Using Excel for ERP Reporting

Using Excel for ERP Reporting

ERP Reporting – Background

ERP systems are very powerful software systems and I find they are often badly implemented in smaller companies. This often happens because the vendor or the customer underestimated the implementation cost, or because the customer has few sophisticated users, or time and money simply run out. Sometimes this results in a broken system, or just an expensive GL system or no system at all. Being a B2B CFO® partner, with my extensive background in financial management and systems, I am often called upon to try and help make sense of the situation.

Reporting is often a clear area of frustration for the smaller company. Often they have been used to the flexibility of report design in QuickBooks – which I believe is world class – and have no internal skills to deal with products like Crystal Reports, or proprietary ERP reporting tools. My approach is generally quite simple. Everyone knows Excel. If we can get the data to Excel then everyone is on the same page, and we start using information to build corporate value.

I recently developed several very interesting reports for a Distributor using Excel and simple database techniques to find and grab my data directly from the underlying ERP tables. This technique allows me to quickly build some very useful management reports. While the initial set up is a little tricky, maintenance and updates can often be done by the client. The resulting reports focus on understanding monthly performance and identifying weakness in the major customer/ vendor relationships.

ERP Reporting – 1st Indicator: F9 for Financial Reporting

1. F9 for Financial Reporting

F9 is a an Excel based add-in that uses dynamic cell references to pull data directly from ERP tables. It supports a variety of ERP products, but I used it in a MAS 90 environment. My objective was to build a useful financial summary report comparing current and prior months and years with budget and an updated forecast. Set up was very easy and I decided to create different tabs in Excel for my Budget, Forecast, Current and Prior year – and pull in the data from my ERP tables. I was then able to build an elegant summary variance reports on another Excel Tab. This report is now used to report on weekly/ monthly and YTD income statement performance.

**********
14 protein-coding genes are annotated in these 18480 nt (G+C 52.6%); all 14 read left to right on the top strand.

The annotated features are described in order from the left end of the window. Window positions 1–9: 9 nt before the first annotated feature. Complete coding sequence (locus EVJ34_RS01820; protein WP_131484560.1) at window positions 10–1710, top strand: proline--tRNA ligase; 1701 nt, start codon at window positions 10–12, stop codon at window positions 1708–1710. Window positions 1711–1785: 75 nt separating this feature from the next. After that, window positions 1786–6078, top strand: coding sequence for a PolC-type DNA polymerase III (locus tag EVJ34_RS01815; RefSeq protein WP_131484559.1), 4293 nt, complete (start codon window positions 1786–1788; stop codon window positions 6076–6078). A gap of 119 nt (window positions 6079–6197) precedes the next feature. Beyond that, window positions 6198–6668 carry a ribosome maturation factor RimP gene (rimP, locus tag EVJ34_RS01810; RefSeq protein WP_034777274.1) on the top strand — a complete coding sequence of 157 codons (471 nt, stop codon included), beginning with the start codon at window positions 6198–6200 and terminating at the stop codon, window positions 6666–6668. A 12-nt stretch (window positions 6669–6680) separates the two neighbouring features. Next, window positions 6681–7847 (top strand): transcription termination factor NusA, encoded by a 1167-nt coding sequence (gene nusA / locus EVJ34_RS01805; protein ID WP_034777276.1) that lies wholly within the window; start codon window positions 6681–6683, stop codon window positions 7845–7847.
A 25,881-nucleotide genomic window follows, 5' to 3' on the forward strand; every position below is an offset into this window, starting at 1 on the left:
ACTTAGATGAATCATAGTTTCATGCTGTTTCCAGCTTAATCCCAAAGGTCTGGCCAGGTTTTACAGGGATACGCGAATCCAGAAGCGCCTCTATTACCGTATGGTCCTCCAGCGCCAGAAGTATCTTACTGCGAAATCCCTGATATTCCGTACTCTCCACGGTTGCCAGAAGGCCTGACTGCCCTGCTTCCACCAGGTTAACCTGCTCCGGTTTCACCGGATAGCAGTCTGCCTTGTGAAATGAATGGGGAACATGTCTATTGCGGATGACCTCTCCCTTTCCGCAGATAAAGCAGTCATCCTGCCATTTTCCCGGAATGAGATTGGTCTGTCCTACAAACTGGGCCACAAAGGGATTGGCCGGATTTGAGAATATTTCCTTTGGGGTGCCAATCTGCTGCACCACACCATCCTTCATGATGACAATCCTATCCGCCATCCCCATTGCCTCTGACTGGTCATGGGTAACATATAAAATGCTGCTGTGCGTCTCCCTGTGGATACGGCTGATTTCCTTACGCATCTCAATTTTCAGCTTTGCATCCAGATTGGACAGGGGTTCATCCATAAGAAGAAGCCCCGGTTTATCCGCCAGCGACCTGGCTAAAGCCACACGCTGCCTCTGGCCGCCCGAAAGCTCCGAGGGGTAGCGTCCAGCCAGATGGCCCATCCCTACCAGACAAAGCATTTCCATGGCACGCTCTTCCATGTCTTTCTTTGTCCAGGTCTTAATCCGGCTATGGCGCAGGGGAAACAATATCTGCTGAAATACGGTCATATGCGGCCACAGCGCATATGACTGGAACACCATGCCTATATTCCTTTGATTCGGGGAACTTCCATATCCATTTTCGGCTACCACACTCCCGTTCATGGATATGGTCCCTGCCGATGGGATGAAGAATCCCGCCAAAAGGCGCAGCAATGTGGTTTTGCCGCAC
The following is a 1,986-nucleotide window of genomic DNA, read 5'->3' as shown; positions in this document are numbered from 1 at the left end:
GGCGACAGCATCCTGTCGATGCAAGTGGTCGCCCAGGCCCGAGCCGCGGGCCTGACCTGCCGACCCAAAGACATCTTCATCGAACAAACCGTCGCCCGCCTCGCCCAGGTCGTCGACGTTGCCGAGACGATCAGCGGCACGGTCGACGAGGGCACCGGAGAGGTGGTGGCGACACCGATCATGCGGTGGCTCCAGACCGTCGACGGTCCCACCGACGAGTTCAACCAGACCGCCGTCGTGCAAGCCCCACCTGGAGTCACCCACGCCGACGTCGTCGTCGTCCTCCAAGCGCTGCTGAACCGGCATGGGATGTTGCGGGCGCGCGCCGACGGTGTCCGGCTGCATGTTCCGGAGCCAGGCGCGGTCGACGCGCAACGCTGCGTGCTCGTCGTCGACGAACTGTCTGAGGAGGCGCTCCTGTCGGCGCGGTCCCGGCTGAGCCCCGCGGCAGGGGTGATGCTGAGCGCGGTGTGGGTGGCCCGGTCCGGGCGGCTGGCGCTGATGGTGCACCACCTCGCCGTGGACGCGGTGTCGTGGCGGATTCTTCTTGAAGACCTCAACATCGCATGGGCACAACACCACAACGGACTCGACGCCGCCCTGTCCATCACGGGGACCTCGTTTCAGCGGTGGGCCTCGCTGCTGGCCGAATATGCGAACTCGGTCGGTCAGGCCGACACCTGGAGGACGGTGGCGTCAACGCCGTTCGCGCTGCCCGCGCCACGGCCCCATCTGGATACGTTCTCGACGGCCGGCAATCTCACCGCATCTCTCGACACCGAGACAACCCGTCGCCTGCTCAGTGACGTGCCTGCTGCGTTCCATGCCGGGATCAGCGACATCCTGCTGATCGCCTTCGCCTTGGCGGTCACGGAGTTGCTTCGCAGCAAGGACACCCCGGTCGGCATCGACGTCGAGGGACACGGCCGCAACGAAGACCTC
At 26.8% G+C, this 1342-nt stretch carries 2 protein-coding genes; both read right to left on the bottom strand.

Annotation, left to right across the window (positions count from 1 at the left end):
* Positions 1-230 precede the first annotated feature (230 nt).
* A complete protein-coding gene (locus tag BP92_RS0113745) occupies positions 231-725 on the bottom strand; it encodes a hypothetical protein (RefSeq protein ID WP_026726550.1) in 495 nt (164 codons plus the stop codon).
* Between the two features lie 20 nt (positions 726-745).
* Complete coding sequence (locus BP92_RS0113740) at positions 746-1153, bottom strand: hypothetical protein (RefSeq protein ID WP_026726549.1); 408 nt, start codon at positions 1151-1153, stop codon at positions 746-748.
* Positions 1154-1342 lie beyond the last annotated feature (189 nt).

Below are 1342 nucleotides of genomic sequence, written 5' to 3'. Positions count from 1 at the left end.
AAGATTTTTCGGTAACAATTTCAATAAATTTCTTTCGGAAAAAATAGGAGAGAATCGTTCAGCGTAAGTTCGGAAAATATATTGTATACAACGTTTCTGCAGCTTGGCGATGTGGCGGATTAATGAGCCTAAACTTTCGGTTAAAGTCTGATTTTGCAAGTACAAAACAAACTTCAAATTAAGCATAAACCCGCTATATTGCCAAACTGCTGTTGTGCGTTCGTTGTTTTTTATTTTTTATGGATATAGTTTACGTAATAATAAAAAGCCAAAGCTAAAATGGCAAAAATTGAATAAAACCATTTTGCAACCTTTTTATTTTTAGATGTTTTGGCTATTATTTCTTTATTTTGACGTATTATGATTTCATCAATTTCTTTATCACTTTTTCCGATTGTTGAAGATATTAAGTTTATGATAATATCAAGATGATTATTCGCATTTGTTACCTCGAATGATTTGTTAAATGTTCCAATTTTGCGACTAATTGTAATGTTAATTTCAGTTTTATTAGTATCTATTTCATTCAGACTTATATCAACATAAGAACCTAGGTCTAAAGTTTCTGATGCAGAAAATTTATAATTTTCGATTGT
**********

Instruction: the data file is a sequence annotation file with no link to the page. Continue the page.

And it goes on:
ERP Reporting – 2nd Indicator: Excel Data Connections

2. Excel Data Connections

Excel has a data Connections capability using Microsoft Dbase query capabilities. My client wanted a report that would tell him how different client and vendors were performing. For example what were the top ten Customers and which vendor products were they buying. He had previously been frustrated by the high costs of developing Crystal Reports that were static and unhelpful. Because the need for information was so dynamic, I decided grab my data from the MAS 90 tables and build a small Excel database. Then I was able to use Pivot tables to quickly build multiple report options – and then turn it over to my client for monthly use. The process involved building a query to get the data fields I needed: such as Customer order details by Item. The tricky part was associating Vendor with each customer order. Once I got the data – the Pivot tables were very quick. Now the power of the reporting showed itself. Some of the options I can now produce on the fly include:

a. Top Customers with Vendors showing sales and margins

b. Top Vendors with Customers – this is an elegant “flip” of the above report.

c. Detail Drill downs on specific customers or vendors.

d. Revenue analysis by quarter

e. Items shipped by selected period

ERP Reporting – Conclusion

While much of this information may or may not be available as canned ERP reports, it often comes in the form of huge Crystal Reports (aka “electronic greenbar”) and is not easy to review. With my system, which is easy to refresh for current data, you can quickly expand and contract and drill down to really understand the gross margins so important to a distributor.

The fastest way to get value from an ERP system is to develop simple reports with powerful information. A seasoned CFO with technical skills can help you get there faster.

Ask one of our B2B CFO® professionals experts on how they can help.


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